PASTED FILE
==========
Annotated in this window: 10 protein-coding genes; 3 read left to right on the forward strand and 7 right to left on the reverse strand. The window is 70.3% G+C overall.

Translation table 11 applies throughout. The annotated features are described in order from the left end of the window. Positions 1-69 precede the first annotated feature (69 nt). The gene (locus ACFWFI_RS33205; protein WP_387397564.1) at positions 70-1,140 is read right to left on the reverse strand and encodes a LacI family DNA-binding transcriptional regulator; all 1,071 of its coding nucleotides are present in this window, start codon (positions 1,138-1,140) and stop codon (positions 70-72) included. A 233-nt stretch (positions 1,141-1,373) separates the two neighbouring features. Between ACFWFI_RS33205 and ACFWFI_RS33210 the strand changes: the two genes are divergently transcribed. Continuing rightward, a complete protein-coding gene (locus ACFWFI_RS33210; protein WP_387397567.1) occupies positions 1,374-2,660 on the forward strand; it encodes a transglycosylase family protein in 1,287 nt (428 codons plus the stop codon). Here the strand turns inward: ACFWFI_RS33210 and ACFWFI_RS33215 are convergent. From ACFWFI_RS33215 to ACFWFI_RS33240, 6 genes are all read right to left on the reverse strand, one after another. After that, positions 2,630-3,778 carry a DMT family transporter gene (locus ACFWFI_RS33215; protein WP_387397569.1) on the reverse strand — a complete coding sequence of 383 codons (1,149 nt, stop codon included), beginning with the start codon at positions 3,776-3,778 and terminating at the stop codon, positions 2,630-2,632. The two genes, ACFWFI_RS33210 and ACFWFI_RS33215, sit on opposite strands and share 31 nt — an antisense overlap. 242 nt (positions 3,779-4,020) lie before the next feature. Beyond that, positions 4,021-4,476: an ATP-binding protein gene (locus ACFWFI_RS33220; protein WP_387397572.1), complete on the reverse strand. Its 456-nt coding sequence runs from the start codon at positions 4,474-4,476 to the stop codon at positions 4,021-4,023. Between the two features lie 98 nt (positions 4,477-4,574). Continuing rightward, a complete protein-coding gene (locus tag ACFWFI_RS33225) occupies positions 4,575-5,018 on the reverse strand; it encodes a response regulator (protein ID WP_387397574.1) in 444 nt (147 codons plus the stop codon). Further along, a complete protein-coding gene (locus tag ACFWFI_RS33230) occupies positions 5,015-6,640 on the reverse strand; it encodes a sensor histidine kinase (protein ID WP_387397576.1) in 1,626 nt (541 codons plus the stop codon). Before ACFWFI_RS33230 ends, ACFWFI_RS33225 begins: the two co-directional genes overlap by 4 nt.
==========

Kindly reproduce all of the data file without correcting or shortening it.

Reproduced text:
Annotated in this window: 10 protein-coding genes; 3 read left to right on the forward strand and 7 right to left on the reverse strand. The window is 70.3% G+C overall.

Translation table 11 applies throughout. The annotated features are described in order from the left end of the window. Positions 1-69 precede the first annotated feature (69 nt). The gene (locus ACFWFI_RS33205; protein WP_387397564.1) at positions 70-1,140 is read right to left on the reverse strand and encodes a LacI family DNA-binding transcriptional regulator; all 1,071 of its coding nucleotides are present in this window, start codon (positions 1,138-1,140) and stop codon (positions 70-72) included. A 233-nt stretch (positions 1,141-1,373) separates the two neighbouring features. Between ACFWFI_RS33205 and ACFWFI_RS33210 the strand changes: the two genes are divergently transcribed. Continuing rightward, a complete protein-coding gene (locus ACFWFI_RS33210; protein WP_387397567.1) occupies positions 1,374-2,660 on the forward strand; it encodes a transglycosylase family protein in 1,287 nt (428 codons plus the stop codon). Here the strand turns inward: ACFWFI_RS33210 and ACFWFI_RS33215 are convergent. From ACFWFI_RS33215 to ACFWFI_RS33240, 6 genes are all read right to left on the reverse strand, one after another. After that, positions 2,630-3,778 carry a DMT family transporter gene (locus ACFWFI_RS33215; protein WP_387397569.1) on the reverse strand — a complete coding sequence of 383 codons (1,149 nt, stop codon included), beginning with the start codon at positions 3,776-3,778 and terminating at the stop codon, positions 2,630-2,632. The two genes, ACFWFI_RS33210 and ACFWFI_RS33215, sit on opposite strands and share 31 nt — an antisense overlap. 242 nt (positions 3,779-4,020) lie before the next feature. Beyond that, positions 4,021-4,476: an ATP-binding protein gene (locus ACFWFI_RS33220; protein WP_387397572.1), complete on the reverse strand. Its 456-nt coding sequence runs from the start codon at positions 4,474-4,476 to the stop codon at positions 4,021-4,023. Between the two features lie 98 nt (positions 4,477-4,574). Continuing rightward, a complete protein-coding gene (locus tag ACFWFI_RS33225) occupies positions 4,575-5,018 on the reverse strand; it encodes a response regulator (protein ID WP_387397574.1) in 444 nt (147 codons plus the stop codon). Further along, a complete protein-coding gene (locus tag ACFWFI_RS33230) occupies positions 5,015-6,640 on the reverse strand; it encodes a sensor histidine kinase (protein ID WP_387397576.1) in 1,626 nt (541 codons plus the stop codon). Before ACFWFI_RS33230 ends, ACFWFI_RS33225 begins: the two co-directional genes overlap by 4 nt.